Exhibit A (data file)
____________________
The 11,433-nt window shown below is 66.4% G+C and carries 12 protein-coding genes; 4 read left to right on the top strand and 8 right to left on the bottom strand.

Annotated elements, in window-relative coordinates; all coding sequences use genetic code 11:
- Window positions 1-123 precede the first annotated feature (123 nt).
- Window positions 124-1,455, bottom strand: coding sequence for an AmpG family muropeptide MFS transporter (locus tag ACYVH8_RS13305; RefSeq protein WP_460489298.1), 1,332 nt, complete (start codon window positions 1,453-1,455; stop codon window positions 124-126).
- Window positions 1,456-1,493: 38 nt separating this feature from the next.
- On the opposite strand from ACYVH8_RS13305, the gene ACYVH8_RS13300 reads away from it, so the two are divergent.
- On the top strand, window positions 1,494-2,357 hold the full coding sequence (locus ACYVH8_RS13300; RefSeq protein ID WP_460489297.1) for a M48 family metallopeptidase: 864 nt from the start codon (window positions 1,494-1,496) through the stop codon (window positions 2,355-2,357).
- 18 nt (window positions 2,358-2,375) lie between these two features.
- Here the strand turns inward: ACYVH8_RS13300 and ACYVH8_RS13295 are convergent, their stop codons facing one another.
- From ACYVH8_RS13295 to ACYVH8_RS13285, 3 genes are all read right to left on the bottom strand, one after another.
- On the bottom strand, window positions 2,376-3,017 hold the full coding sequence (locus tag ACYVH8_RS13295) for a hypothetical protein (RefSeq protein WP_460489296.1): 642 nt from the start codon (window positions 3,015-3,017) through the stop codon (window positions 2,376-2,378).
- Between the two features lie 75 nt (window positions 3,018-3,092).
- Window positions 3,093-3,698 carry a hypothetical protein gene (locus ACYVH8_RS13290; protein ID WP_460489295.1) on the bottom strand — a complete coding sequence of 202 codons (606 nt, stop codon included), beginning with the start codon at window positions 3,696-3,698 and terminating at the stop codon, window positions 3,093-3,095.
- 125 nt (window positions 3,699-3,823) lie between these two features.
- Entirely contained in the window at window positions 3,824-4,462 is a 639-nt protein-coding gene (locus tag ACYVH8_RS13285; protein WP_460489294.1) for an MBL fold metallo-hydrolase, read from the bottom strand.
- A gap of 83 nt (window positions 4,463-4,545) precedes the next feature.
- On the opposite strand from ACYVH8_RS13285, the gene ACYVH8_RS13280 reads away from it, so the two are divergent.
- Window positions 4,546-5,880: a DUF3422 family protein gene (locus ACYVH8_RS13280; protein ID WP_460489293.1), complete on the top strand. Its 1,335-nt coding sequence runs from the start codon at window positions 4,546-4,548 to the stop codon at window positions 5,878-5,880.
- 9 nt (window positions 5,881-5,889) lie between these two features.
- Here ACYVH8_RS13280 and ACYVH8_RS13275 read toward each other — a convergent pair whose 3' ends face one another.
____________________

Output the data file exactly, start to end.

The 11,433-nt window shown below is 66.4% G+C and carries 12 protein-coding genes; 4 read left to right on the top strand and 8 right to left on the bottom strand.

Annotated elements, in window-relative coordinates; all coding sequences use genetic code 11:
- Window positions 1-123 precede the first annotated feature (123 nt).
- Window positions 124-1,455, bottom strand: coding sequence for an AmpG family muropeptide MFS transporter (locus tag ACYVH8_RS13305; RefSeq protein WP_460489298.1), 1,332 nt, complete (start codon window positions 1,453-1,455; stop codon window positions 124-126).
- Window positions 1,456-1,493: 38 nt separating this feature from the next.
- On the opposite strand from ACYVH8_RS13305, the gene ACYVH8_RS13300 reads away from it, so the two are divergent.
- On the top strand, window positions 1,494-2,357 hold the full coding sequence (locus ACYVH8_RS13300; RefSeq protein ID WP_460489297.1) for a M48 family metallopeptidase: 864 nt from the start codon (window positions 1,494-1,496) through the stop codon (window positions 2,355-2,357).
- 18 nt (window positions 2,358-2,375) lie between these two features.
- Here the strand turns inward: ACYVH8_RS13300 and ACYVH8_RS13295 are convergent, their stop codons facing one another.
- From ACYVH8_RS13295 to ACYVH8_RS13285, 3 genes are all read right to left on the bottom strand, one after another.
- On the bottom strand, window positions 2,376-3,017 hold the full coding sequence (locus tag ACYVH8_RS13295) for a hypothetical protein (RefSeq protein WP_460489296.1): 642 nt from the start codon (window positions 3,015-3,017) through the stop codon (window positions 2,376-2,378).
- Between the two features lie 75 nt (window positions 3,018-3,092).
- Window positions 3,093-3,698 carry a hypothetical protein gene (locus ACYVH8_RS13290; protein ID WP_460489295.1) on the bottom strand — a complete coding sequence of 202 codons (606 nt, stop codon included), beginning with the start codon at window positions 3,696-3,698 and terminating at the stop codon, window positions 3,093-3,095.
- 125 nt (window positions 3,699-3,823) lie between these two features.
- Entirely contained in the window at window positions 3,824-4,462 is a 639-nt protein-coding gene (locus tag ACYVH8_RS13285; protein WP_460489294.1) for an MBL fold metallo-hydrolase, read from the bottom strand.
- A gap of 83 nt (window positions 4,463-4,545) precedes the next feature.
- On the opposite strand from ACYVH8_RS13285, the gene ACYVH8_RS13280 reads away from it, so the two are divergent.
- Window positions 4,546-5,880: a DUF3422 family protein gene (locus ACYVH8_RS13280; protein ID WP_460489293.1), complete on the top strand. Its 1,335-nt coding sequence runs from the start codon at window positions 4,546-4,548 to the stop codon at window positions 5,878-5,880.
- 9 nt (window positions 5,881-5,889) lie between these two features.
- Here ACYVH8_RS13280 and ACYVH8_RS13275 read toward each other — a convergent pair whose 3' ends face one another.